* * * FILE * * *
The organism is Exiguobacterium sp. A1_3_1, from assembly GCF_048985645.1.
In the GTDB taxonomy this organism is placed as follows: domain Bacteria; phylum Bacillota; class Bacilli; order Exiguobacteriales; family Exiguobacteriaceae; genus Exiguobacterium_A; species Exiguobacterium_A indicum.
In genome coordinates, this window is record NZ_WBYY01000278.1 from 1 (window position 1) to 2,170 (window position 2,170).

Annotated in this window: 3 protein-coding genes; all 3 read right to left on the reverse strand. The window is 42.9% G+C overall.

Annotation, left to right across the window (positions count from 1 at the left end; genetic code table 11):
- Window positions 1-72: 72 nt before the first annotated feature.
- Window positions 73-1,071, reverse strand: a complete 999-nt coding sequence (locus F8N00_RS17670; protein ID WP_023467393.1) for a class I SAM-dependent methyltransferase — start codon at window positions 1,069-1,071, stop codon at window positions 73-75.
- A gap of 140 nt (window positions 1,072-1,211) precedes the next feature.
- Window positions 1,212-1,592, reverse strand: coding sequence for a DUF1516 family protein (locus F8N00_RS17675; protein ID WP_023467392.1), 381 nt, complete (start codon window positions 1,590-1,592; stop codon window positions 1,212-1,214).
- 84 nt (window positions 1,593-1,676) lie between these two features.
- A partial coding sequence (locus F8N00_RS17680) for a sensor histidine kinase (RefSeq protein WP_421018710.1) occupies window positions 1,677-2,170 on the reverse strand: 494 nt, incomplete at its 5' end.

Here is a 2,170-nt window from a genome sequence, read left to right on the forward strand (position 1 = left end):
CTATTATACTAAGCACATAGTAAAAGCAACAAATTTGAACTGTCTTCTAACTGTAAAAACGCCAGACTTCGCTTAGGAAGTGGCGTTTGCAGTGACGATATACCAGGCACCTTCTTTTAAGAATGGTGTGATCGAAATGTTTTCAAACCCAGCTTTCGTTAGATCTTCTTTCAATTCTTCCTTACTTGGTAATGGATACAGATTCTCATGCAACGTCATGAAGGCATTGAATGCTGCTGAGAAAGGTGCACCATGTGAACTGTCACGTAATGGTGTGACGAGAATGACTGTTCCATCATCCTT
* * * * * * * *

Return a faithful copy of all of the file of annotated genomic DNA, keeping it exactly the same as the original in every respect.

The organism is Exiguobacterium sp. A1_3_1, from assembly GCF_048985645.1.
In the GTDB taxonomy this organism is placed as follows: domain Bacteria; phylum Bacillota; class Bacilli; order Exiguobacteriales; family Exiguobacteriaceae; genus Exiguobacterium_A; species Exiguobacterium_A indicum.
In genome coordinates, this window is record NZ_WBYY01000278.1 from 1 (window position 1) to 2,170 (window position 2,170).

Annotated in this window: 3 protein-coding genes; all 3 read right to left on the reverse strand. The window is 42.9% G+C overall.

Annotation, left to right across the window (positions count from 1 at the left end; genetic code table 11):
- Window positions 1-72: 72 nt before the first annotated feature.
- Window positions 73-1,071, reverse strand: a complete 999-nt coding sequence (locus F8N00_RS17670; protein ID WP_023467393.1) for a class I SAM-dependent methyltransferase — start codon at window positions 1,069-1,071, stop codon at window positions 73-75.
- A gap of 140 nt (window positions 1,072-1,211) precedes the next feature.
- Window positions 1,212-1,592, reverse strand: coding sequence for a DUF1516 family protein (locus F8N00_RS17675; protein ID WP_023467392.1), 381 nt, complete (start codon window positions 1,590-1,592; stop codon window positions 1,212-1,214).
- 84 nt (window positions 1,593-1,676) lie between these two features.
- A partial coding sequence (locus F8N00_RS17680) for a sensor histidine kinase (RefSeq protein WP_421018710.1) occupies window positions 1,677-2,170 on the reverse strand: 494 nt, incomplete at its 5' end.

Here is a 2,170-nt window from a genome sequence, read left to right on the forward strand (position 1 = left end):
CTATTATACTAAGCACATAGTAAAAGCAACAAATTTGAACTGTCTTCTAACTGTAAAAACGCCAGACTTCGCTTAGGAAGTGGCGTTTGCAGTGACGATATACCAGGCACCTTCTTTTAAGAATGGTGTGATCGAAATGTTTTCAAACCCAGCTTTCGTTAGATCTTCTTTCAATTCTTCCTTACTTGGTAATGGATACAGATTCTCATGCAACGTCATGAAGGCATTGAATGCTGCTGAGAAAGGTGCACCATGTGAACTGTCACGTAATGGTGTGACGAGAATGACTGTTCCATCATCCTT